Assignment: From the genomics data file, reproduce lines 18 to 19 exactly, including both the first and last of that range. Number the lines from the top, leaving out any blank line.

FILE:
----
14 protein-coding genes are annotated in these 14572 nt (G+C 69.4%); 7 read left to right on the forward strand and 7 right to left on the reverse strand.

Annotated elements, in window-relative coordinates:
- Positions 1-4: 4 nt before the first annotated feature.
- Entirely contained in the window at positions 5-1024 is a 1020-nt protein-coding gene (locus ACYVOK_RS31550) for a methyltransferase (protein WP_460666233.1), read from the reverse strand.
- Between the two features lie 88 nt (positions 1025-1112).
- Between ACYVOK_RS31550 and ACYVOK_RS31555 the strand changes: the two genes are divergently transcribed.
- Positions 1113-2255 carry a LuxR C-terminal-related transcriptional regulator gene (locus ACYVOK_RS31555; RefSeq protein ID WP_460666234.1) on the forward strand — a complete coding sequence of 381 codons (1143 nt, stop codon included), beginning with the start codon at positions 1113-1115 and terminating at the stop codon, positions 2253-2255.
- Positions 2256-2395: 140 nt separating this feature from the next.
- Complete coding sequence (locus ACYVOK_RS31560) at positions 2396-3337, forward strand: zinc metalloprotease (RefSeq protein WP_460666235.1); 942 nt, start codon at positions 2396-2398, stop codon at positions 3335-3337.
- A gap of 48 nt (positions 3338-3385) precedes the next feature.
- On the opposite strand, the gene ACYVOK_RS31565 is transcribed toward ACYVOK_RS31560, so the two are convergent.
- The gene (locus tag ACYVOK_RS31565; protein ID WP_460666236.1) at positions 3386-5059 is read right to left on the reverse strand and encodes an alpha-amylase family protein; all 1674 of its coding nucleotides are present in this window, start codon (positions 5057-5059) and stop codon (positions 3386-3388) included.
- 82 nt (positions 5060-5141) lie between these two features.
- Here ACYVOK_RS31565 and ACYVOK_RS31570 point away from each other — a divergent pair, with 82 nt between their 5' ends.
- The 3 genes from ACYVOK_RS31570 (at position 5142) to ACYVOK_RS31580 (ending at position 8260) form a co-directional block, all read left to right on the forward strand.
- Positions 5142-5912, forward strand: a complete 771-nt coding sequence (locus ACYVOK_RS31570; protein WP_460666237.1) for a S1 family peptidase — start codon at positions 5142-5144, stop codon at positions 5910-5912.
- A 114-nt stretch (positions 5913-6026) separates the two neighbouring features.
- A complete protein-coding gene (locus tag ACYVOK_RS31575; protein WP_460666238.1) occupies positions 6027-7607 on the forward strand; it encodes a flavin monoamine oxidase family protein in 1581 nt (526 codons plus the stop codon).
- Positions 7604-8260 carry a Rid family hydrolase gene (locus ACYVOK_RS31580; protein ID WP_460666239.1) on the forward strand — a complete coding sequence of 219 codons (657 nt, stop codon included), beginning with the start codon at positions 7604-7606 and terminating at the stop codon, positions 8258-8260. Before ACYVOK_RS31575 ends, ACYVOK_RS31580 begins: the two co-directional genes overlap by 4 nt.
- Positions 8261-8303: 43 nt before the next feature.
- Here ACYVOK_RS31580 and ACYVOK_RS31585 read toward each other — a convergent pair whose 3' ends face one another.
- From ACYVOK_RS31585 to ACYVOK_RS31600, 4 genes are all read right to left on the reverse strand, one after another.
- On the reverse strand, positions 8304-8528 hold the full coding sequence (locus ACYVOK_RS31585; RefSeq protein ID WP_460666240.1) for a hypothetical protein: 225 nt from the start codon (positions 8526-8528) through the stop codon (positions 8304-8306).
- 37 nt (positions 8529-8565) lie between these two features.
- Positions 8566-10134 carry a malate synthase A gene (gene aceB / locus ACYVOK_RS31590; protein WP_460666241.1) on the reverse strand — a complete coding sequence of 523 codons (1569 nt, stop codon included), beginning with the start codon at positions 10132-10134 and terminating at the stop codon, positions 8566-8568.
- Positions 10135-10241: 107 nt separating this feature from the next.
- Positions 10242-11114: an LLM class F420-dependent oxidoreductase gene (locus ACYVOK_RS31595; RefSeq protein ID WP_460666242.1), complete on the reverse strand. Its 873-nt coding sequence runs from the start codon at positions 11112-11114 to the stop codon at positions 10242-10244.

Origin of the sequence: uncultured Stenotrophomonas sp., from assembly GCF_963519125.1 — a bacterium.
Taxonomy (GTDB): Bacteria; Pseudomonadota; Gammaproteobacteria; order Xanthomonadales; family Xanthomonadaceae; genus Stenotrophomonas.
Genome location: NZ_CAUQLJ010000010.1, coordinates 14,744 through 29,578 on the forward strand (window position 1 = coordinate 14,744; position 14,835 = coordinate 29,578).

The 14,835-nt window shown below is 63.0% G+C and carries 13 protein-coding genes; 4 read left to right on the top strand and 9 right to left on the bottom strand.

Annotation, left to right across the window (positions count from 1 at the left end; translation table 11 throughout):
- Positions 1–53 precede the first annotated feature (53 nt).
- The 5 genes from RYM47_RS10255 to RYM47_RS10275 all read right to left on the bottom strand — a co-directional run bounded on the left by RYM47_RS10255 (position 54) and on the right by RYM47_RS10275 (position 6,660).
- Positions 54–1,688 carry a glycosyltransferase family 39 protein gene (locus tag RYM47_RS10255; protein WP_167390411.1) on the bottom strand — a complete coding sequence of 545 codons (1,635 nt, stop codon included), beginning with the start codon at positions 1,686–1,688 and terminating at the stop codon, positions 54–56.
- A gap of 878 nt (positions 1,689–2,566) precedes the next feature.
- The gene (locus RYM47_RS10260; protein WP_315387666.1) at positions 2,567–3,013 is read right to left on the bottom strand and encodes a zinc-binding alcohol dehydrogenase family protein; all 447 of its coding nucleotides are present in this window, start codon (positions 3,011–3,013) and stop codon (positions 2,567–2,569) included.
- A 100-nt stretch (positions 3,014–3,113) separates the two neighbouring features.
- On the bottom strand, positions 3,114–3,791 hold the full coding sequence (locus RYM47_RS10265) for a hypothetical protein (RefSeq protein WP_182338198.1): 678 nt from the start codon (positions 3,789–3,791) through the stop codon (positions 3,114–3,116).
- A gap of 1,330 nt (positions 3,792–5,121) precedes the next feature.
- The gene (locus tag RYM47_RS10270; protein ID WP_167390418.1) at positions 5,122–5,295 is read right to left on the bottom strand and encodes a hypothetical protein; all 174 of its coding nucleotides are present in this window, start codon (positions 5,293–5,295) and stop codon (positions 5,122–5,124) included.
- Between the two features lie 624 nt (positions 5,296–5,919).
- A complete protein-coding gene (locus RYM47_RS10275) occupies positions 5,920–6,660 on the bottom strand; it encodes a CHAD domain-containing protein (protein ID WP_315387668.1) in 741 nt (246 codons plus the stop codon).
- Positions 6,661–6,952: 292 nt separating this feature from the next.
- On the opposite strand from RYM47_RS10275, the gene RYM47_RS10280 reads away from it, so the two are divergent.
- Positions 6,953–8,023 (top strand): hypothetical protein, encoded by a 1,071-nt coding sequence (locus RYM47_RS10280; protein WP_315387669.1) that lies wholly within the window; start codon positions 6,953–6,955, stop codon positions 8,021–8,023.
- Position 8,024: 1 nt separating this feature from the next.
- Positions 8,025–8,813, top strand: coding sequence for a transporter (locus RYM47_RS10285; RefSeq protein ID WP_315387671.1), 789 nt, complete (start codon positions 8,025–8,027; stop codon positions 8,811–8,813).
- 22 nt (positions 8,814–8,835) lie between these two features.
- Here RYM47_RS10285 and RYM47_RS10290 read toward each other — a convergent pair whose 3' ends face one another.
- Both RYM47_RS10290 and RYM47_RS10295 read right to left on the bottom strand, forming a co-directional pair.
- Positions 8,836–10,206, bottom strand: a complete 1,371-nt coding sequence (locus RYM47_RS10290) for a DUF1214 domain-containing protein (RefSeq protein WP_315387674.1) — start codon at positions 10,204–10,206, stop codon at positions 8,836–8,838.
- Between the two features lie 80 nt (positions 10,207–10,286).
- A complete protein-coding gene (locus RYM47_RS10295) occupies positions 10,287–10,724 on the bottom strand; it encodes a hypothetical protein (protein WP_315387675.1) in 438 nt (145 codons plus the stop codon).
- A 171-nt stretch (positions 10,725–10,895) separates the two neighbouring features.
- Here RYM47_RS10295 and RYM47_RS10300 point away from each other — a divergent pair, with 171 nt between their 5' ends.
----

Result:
- A complete protein-coding gene (locus tag ACYVOK_RS31575; protein WP_460666238.1) occupies positions 6027-7607 on the forward strand; it encodes a flavin monoamine oxidase family protein in 1581 nt (526 codons plus the stop codon).
- Positions 7604-8260 carry a Rid family hydrolase gene (locus ACYVOK_RS31580; protein ID WP_460666239.1) on the forward strand — a complete coding sequence of 219 codons (657 nt, stop codon included), beginning with the start codon at positions 7604-7606 and terminating at the stop codon, positions 8258-8260. Before ACYVOK_RS31575 ends, ACYVOK_RS31580 begins: the two co-directional genes overlap by 4 nt.